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Pericles, Prince of Tyre: Act 2 Scene 3
Scene III The same. A hall of state: a banquet prepared.
- [Enter SIMONIDES, THAISA, Lords, Attendants, and
- Knights, from tilting]
- To say you're welcome were superfluous.
- To place upon the volume of your deeds,
- As in a title-page, your worth in arms,
- Were more than you expect, or more than's fit,
- Since every worth in show commends itself.
- Prepare for mirth, for mirth becomes a feast:
- You are princes and my guests.
- But you, my knight and guest;
- To whom this wreath of victory I give,
- And crown you king of this day's happiness.
- 'Tis more by fortune, lady, than by merit.
- Call it by what you will, the day is yours;
- And here, I hope, is none that envies it.
- In framing an artist, art hath thus decreed,
- To make some good, but others to exceed;
- And you are her labour'd scholar. Come, queen o'
- the feast,--
- For, daughter, so you are,--here take your place:
- Marshal the rest, as they deserve their grace.
- We are honour'd much by good Simonides.
- Your presence glads our days: honour we love;
- For who hates honour hates the gods above.
- Sir, yonder is your place.
- Some other is more fit.
- FIRST KNIGHT
- Contend not, sir; for we are gentlemen
- That neither in our hearts nor outward eyes
- Envy the great nor do the low despise.
- You are right courteous knights.
- Sit, sir, sit.
- By Jove, I wonder, that is king of thoughts,
- These cates resist me, she but thought upon.
- By Juno, that is queen of marriage,
- All viands that I eat do seem unsavoury.
- Wishing him my meat. Sure, he's a gallant gentleman.
- He's but a country gentleman;
- Has done no more than other knights have done;
- Has broken a staff or so; so let it pass.
- To me he seems like diamond to glass.
- Yon king's to me like to my father's picture,
- Which tells me in that glory once he was;
- Had princes sit, like stars, about his throne,
- And he the sun, for them to reverence;
- None that beheld him, but, like lesser lights,
- Did vail their crowns to his supremacy:
- Where now his son's like a glow-worm in the night,
- The which hath fire in darkness, none in light:
- Whereby I see that Time's the king of men,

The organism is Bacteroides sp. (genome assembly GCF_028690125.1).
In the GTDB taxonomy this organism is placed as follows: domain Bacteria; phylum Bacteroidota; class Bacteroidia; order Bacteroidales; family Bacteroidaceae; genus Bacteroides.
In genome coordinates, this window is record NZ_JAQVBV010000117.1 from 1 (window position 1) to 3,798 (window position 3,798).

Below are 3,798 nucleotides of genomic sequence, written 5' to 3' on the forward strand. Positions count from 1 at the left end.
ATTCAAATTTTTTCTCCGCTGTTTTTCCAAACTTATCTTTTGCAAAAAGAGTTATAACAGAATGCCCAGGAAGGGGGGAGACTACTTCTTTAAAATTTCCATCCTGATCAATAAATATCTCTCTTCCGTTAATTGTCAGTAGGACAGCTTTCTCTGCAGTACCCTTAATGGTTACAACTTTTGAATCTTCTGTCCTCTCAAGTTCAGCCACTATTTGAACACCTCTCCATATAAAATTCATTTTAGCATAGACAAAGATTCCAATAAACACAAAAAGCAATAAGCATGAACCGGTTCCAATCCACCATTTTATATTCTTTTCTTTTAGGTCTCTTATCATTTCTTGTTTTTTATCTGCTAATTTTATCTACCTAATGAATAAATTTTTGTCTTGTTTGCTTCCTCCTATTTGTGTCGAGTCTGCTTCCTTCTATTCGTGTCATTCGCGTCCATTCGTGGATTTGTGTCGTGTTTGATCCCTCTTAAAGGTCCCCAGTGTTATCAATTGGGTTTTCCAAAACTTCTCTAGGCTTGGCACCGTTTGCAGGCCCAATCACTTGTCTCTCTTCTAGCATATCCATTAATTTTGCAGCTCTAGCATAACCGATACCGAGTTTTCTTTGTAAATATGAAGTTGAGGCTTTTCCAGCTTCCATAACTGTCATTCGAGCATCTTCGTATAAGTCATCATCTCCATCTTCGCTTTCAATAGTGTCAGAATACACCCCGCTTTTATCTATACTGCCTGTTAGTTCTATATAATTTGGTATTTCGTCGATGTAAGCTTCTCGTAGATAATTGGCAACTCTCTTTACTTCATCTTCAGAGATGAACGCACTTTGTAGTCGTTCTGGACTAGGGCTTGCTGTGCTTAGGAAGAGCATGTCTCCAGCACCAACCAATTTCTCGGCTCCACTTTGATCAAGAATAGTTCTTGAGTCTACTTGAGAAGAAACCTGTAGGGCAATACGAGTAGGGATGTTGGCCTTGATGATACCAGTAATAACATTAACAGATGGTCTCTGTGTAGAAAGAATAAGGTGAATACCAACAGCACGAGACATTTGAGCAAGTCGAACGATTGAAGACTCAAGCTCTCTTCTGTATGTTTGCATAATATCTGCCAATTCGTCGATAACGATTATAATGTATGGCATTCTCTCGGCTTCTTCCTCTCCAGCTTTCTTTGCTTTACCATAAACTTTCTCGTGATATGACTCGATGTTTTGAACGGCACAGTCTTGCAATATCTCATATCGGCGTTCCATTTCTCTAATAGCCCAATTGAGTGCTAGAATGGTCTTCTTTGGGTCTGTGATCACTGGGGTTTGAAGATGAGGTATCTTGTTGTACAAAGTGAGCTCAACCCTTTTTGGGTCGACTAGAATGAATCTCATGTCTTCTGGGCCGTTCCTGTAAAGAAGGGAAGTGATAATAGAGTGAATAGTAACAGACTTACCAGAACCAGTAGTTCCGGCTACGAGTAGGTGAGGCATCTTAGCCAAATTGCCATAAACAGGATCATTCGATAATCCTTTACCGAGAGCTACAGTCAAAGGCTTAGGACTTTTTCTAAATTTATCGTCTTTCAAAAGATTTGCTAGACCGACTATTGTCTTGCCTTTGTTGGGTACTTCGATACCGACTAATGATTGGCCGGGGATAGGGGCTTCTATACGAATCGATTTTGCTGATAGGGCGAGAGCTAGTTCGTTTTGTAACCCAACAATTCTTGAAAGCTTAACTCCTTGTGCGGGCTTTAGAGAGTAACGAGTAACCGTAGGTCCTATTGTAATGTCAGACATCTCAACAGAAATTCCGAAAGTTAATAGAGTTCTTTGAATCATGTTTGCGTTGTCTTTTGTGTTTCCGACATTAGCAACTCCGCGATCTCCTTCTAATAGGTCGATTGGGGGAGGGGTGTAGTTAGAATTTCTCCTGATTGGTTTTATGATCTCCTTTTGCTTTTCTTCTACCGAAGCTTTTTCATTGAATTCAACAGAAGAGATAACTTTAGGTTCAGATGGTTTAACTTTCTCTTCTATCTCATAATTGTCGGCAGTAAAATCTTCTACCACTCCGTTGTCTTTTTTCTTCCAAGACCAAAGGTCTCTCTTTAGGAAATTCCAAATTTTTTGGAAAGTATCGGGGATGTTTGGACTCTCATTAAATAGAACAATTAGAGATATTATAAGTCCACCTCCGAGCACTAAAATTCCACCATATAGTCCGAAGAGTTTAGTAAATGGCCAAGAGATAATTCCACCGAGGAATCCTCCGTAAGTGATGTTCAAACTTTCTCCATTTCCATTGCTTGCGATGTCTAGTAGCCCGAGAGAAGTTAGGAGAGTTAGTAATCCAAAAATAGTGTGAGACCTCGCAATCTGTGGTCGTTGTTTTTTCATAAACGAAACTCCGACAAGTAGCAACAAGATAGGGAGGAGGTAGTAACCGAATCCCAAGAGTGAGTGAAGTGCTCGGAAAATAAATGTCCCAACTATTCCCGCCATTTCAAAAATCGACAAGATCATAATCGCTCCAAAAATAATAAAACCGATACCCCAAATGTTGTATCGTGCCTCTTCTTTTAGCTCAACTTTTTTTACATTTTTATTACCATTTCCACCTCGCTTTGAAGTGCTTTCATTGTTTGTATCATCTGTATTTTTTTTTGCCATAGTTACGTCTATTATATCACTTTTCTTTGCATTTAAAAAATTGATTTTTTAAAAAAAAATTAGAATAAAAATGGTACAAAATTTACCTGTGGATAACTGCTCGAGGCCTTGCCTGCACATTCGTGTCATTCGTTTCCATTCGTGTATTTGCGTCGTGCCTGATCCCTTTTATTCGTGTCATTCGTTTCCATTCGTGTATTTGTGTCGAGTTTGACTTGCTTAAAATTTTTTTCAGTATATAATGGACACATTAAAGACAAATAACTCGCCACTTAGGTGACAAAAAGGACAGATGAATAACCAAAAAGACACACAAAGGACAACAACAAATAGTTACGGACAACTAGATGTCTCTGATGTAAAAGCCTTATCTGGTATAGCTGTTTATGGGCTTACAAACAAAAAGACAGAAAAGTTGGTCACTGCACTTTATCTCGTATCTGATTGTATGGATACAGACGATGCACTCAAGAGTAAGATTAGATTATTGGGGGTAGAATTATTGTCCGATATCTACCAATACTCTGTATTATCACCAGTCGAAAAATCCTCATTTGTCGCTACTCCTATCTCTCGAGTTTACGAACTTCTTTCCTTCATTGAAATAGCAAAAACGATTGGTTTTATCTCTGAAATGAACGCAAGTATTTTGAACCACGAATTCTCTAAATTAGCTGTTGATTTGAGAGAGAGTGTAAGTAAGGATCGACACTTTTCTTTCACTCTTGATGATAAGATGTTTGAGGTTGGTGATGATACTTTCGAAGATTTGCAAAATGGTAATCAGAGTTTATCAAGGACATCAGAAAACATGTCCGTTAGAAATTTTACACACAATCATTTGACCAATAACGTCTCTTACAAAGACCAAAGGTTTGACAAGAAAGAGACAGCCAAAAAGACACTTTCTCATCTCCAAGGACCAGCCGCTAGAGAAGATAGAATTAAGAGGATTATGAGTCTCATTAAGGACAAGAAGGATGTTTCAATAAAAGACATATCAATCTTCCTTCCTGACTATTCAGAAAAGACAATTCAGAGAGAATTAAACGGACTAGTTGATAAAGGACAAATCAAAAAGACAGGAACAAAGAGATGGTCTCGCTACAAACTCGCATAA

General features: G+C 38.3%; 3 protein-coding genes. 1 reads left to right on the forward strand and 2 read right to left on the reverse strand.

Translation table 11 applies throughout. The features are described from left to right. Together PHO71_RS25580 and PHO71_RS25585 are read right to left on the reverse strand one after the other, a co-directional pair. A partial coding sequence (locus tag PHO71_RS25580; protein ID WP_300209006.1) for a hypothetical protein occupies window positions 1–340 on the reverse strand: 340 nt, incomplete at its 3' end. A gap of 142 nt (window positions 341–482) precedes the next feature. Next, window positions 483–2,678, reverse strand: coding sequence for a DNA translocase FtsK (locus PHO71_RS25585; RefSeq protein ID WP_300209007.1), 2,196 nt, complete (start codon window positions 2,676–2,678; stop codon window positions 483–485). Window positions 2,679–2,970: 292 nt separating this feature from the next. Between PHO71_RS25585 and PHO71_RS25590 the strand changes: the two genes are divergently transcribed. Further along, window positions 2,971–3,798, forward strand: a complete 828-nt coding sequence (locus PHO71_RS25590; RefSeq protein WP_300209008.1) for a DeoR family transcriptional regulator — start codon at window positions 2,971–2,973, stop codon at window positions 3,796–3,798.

- He's both their parent, and he is their grave,
- And gives them what he will, not what they crave.
- What, are you merry, knights?
- Who can be other in this royal presence?
- Here, with a cup that's stored unto the brim,--
- As you do love, fill to your mistress' lips,--
- We drink this health to you.
- We thank your grace.
- Yet pause awhile:
- Yon knight doth sit too melancholy,
- As if the entertainment in our court
- Had not a show might countervail his worth.
- Note it not you, Thaisa?
- What is it
- To me, my father?
- O, attend, my daughter:
- Princes in this should live like gods above,
- Who freely give to every one that comes
- To honour them:
- And princes not doing so are like to gnats,
- Which make a sound, but kill'd are wonder'd at.
- Therefore to make his entrance more sweet,
- Here, say we drink this standing-bowl of wine to him.
- Alas, my father, it befits not me
- Unto a stranger knight to be so bold:
- He may my proffer take for an offence,
- Since men take women's gifts for impudence.
- Do as I bid you, or you'll move me else.
- [Aside] Now, by the gods, he could not please me better.
- And furthermore tell him, we desire to know of him,
- Of whence he is, his name and parentage.
- The king my father, sir, has drunk to you.
- I thank him.
- Wishing it so much blood unto your life.
- I thank both him and you, and pledge him freely.
- And further he desires to know of you,
- Of whence you are, your name and parentage.
- A gentleman of Tyre; my name, Pericles;
- My education been in arts and arms;
- Who, looking for adventures in the world,
- Was by the rough seas reft of ships and men,
- And after shipwreck driven upon this shore.
- He thanks your grace; names himself Pericles,
- A gentleman of Tyre,
- Who only by misfortune of the seas
- Bereft of ships and men, cast on this shore.
- Now, by the gods, I pity his misfortune,
- And will awake him from his melancholy.
- Come, gentlemen, we sit too long on trifles,
- And waste the time, which looks for other revels.
- Even in your armours, as you are address'd,
- Will very well become a soldier's dance.
- I will not have excuse, with saying this
- Loud music is too harsh for ladies' heads,
- Since they love men in arms as well as beds.
- [The Knights dance]
- So, this was well ask'd,'twas so well perform'd.
- Come, sir;
- Here is a lady that wants breathing too:
- And I have heard, you knights of Tyre
- Are excellent in making ladies trip;
- And that their measures are as excellent.
- In those that practise them they are, my lord.
- O, that's as much as you would be denied
- Of your fair courtesy.
- [The Knights and Ladies dance]
- Unclasp, unclasp:
- Thanks, gentlemen, to all; all have done well.
- [To PERICLES]
- But you the best. Pages and lights, to conduct
- These knights unto their several lodgings!
- [To PERICLES]
- Yours, sir,
- We have given order to be next our own.
- I am at your grace's pleasure.
- Princes, it is too late to talk of love;
- And that's the mark I know you level at:
- Therefore each one betake him to his rest;
- To-morrow all for speeding do their best.